Forgetfulness in Teens

 

What is it about teenagers and forgetfulness?  Are they just being disobedient or disrespectful?  Is it selective hearing and they only choose to remember those things they want to?

 

You ask them to put their clothes away only to find the clothing exactly where you left it.

You send them to the shops to buy three simple things and they remember two (or have to call you to be reminded of all three).

They tell you, adamantly, four times that they have no homework and then suddenly remember, just as you send them to bed, that an assignment is due.

They finally remember to look in their locker and suddenly find their long-missing school jumper.  Despite your nagging.  The day after you bought them a new one.

What is it about teenagers and forgetfulness?  Are they just being disobedient or disrespectful?  Is it selective hearing and they only choose to remember those things they want to?

As much as we might like to think this is the case, the reality is likely to be something much different, and something we (frustratingly) can do little to fix.  For the reality, in many cases, is that forgetfulness in teens is due to what is happening in their brain.

During adolescence, the brain is undergoing significant redevelopment and reorganisation.  The Prefrontal Cortex (the area of the brain which plays an important role in planning, decision-making, organisation and rational thought) is the last part of the brain to become fully developed.  Often this part of the brain is not fully developed until the early 20’s (some wives are unsure whether it ever develops in some males).

Obviously this has a significant impact on a teenager’s ability to remember things that are important (well, important to parents and teachers).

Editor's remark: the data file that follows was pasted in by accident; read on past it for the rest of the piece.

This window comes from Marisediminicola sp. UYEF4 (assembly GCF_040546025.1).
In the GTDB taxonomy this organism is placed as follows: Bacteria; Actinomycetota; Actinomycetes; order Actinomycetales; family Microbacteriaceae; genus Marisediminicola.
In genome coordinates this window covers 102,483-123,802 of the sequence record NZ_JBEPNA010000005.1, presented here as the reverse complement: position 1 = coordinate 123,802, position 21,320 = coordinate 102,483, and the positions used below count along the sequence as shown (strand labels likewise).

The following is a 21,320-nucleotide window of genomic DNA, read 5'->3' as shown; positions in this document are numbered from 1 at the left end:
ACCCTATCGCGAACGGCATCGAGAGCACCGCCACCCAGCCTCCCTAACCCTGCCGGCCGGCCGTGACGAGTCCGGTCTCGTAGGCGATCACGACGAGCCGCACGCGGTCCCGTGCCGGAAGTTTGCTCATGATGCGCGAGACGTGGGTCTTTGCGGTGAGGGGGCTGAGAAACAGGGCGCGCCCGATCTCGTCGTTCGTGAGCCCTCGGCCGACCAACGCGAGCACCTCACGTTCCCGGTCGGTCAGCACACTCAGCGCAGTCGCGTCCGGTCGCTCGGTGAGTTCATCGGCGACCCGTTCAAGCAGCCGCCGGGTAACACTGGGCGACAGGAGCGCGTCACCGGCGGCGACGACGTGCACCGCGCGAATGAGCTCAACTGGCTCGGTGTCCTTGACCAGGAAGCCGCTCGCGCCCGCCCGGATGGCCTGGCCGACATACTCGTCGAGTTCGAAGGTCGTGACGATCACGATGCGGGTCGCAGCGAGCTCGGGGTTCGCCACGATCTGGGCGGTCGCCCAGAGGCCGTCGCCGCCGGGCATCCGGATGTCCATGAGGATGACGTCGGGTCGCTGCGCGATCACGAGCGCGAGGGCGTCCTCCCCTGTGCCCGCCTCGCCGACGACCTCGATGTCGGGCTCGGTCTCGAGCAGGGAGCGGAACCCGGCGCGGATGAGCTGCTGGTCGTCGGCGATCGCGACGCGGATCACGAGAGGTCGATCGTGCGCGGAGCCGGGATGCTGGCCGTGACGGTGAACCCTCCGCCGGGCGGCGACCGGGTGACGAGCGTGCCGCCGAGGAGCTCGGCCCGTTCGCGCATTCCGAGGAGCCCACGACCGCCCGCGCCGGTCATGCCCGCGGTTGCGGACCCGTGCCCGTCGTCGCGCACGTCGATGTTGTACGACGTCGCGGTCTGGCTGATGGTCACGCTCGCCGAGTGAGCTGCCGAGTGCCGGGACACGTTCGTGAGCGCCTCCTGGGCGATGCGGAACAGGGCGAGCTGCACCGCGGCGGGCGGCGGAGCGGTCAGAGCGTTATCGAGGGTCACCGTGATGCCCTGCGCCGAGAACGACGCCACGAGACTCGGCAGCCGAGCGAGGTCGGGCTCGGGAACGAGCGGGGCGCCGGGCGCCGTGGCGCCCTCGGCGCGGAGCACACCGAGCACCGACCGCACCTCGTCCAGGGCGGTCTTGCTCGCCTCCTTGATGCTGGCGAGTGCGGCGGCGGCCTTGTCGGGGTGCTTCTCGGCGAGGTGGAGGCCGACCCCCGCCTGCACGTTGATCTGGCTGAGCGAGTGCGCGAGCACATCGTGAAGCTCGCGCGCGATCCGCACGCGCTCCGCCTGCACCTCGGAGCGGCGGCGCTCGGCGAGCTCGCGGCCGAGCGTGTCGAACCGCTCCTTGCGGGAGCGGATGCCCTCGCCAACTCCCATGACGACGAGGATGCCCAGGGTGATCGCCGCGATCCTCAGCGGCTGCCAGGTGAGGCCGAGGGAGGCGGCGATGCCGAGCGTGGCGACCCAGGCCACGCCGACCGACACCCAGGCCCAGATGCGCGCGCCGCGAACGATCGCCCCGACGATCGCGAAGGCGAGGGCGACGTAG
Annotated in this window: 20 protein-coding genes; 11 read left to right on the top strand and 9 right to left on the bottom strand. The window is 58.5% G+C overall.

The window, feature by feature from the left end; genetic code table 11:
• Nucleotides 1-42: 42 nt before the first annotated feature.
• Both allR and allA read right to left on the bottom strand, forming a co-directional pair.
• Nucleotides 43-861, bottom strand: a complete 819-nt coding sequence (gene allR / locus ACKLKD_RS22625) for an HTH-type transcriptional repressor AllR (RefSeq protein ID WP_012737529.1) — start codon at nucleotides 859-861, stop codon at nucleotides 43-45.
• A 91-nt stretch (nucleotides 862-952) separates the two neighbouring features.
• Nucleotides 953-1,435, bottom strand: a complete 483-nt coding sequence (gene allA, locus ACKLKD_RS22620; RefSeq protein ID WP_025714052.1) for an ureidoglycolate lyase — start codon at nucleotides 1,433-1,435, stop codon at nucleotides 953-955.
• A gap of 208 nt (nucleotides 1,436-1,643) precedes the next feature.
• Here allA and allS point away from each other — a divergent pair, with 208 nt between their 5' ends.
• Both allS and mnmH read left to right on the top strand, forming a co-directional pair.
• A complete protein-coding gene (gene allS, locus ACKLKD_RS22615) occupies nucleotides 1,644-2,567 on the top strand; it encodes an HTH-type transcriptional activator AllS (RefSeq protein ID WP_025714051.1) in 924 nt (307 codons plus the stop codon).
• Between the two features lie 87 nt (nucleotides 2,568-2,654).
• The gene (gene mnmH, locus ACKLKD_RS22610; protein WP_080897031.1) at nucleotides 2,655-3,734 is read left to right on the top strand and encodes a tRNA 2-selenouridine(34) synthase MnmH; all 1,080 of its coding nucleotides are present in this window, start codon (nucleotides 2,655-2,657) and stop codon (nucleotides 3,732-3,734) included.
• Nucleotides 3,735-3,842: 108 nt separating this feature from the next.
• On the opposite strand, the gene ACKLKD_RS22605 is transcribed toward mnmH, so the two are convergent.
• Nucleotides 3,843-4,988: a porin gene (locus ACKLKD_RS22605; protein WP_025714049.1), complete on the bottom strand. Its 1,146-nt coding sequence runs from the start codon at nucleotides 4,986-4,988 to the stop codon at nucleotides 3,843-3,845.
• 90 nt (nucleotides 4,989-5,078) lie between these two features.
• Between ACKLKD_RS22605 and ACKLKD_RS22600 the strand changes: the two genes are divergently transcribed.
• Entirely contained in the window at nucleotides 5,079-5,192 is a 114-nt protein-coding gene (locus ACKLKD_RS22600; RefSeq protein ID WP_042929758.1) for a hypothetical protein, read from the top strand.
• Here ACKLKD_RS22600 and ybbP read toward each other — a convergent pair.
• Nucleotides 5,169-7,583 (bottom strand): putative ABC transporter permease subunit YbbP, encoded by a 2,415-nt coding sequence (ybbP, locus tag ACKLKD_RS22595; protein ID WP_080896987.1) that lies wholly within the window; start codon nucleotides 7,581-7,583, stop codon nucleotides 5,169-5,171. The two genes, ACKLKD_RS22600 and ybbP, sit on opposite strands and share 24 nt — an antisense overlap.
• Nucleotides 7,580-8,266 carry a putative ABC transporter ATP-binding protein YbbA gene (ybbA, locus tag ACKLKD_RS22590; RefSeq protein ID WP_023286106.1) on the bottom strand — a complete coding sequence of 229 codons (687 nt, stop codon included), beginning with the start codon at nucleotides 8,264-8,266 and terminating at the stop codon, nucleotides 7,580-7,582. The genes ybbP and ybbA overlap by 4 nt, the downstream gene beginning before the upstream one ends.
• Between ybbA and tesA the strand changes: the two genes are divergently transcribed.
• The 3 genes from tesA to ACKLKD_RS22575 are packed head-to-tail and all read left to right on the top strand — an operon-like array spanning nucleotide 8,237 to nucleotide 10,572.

When you add to this the fact that adolescence is also a time when hormones are flooding the brain and when the body’s circadian rhythms (sleep patterns) can shift remarkably resulting in a level of sleep deprivation, we start to get a picture of the very real struggles teenagers can have in recalling facts and events.

So, is there anything we can do to support our teens?  The good news is that, yes, there is.  And while we cannot expect forgetfulness to disappear, we can consider some fairly simple strategies that may help.

Perhaps one starting point is to evaluate the busyness of our teenager’s life.  For some, the frenetic pace of school, homework, assignments, work, sport, family events, Facebook profile maintenance, music lessons, youth group activities (you get the idea)… is simply making it impossible for them to keep track of what needs to be done next.  You may need to make some hard decisions about priorities and help your teen look at which aspects of their activity-life needs to be pruned.

There are also some simple tools you could consider that may assist both you and your teen keep track of ‘life’.  The College provides all secondary students with a Student Wall Planner.  Parents are encouraged to use this with their teen, in conjunction with the published assessment calendar and personal diary, to record the due date of assessment items and exams.  It is also a good place to record the regular events of their life and give you and them an overview of where the pressure points of life may lie.

I have seen some significant success at school when students have used colour-coded document wallets.  Students are encouraged to colour-code their books and learning materials needed for each subject.  All of the English materials, for example, might have green somewhere on them and would be kept in a green document folder.  The student’s timetable would then be printed with each of the English lessons for the week coloured green as well.  The same process happens for each subject – new subject, new colour.  Once this timetable is put in their locker, the students can easily see that they need to collect their green, red and blue folder for the next few lessons and can feel confident that they have all of the things they need for each of those subjects.

Other students have been using a single satchel which contains all of their subject notebooks along with their diary, pens, and the like.  While this is bulkier, they feel confident in having all of their books and materials with them no matter the lesson they attend.